MTN establishes office in Tehran

MTN was unsuccessful in its bid for the country’s second GSM licence, awarded instead to a consortium headed by Turkish operator Turkcell in March 2004

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By  Tawanda Chihota Published  April 26, 2005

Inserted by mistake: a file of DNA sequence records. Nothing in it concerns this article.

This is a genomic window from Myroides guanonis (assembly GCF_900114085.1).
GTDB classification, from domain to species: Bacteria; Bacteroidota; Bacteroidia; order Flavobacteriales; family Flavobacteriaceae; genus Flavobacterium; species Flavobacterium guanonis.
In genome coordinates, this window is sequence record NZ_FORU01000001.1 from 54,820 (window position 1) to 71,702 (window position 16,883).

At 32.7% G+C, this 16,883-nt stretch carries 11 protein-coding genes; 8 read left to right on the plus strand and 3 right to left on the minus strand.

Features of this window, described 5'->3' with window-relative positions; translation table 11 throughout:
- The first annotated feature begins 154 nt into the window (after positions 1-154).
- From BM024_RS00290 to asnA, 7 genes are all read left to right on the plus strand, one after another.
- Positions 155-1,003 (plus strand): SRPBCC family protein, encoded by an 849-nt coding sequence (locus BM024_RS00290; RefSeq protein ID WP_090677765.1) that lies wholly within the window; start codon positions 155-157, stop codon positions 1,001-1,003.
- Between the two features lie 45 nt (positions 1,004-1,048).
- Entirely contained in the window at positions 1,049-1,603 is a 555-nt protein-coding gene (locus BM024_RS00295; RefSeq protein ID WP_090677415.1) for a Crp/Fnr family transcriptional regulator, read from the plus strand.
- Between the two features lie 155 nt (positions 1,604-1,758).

South African mobile operator MTN today officially opened a corporate office in Tehran with the objective of laying the groundwork for the company’s participation in the process to award the country’s third GSM licence. This licence is expected to be issued next year, and MTN is keen to secure the concession, having failed to win the tender of the second GSM concession last year, which was awarded to a consortium led by Turkcell. “I think that when the third licence is awarded we will be in a strong position,” MTN’s country manager for Iran, Chris Kilowan, tells CommsMEA. “There is no other operator making this effort and when the tender is announced, we believe will stand a very good chance of winning it.” Kilowan says the number of MTN staff in the country is expected to eventually reach 10 by the time of the licence award process commences. Between then and now, MTN says it is becoming familiar with the competitive and operational landscape in Iran and maintaining contact with government officials. MTN was unsuccessful in its bid for the country’s second GSM licence, awarded instead to a consortium headed by Turkish operator Turkcell in March 2004. However, in September, the Iranian authorities hardened their line against foreign investment and forced Turkcell to reduce its stake in the consortium, Irancell, to 49% from 70%. Turkcell is battling to maintain its equity position in the licensee at a minimum level of 51%. Thus the licence award is still to be ratified, with latest reports suggesting that the conservative Iranian political watchdog, the Guardians’ Council, has rejected new security provisions in the contract. The reduction of Turkcell's stake in Irancell to 49% would see the Turkish operator's managing and control rights over Irancell restricted. “We have seen the government insisting on a 49% ownership cap for foreign companies, and we are comfortable to work within those parameters,” Kilowan says. “We are following the situation (regarding Turkcell), from a position that they have been awarded the licence, and what we should learn for when the next tender is launched,” Kilowan adds. MTN has followed the most acquisitive investment strategy outside of Africa of any operator on the continent, but is yet to score a success anywhere in the Middle East and North African region. The operator has participated in award processes in Saudi Arabia, Oman, Algeria and Iran without success. “We are quite convinced that the way we are approaching this matter (investment in Iran) will see MTN successfully investing in the Middle East,” Kilowan predicts. The office in Tehran will also be utilised to assess other investment opportunities in the region.

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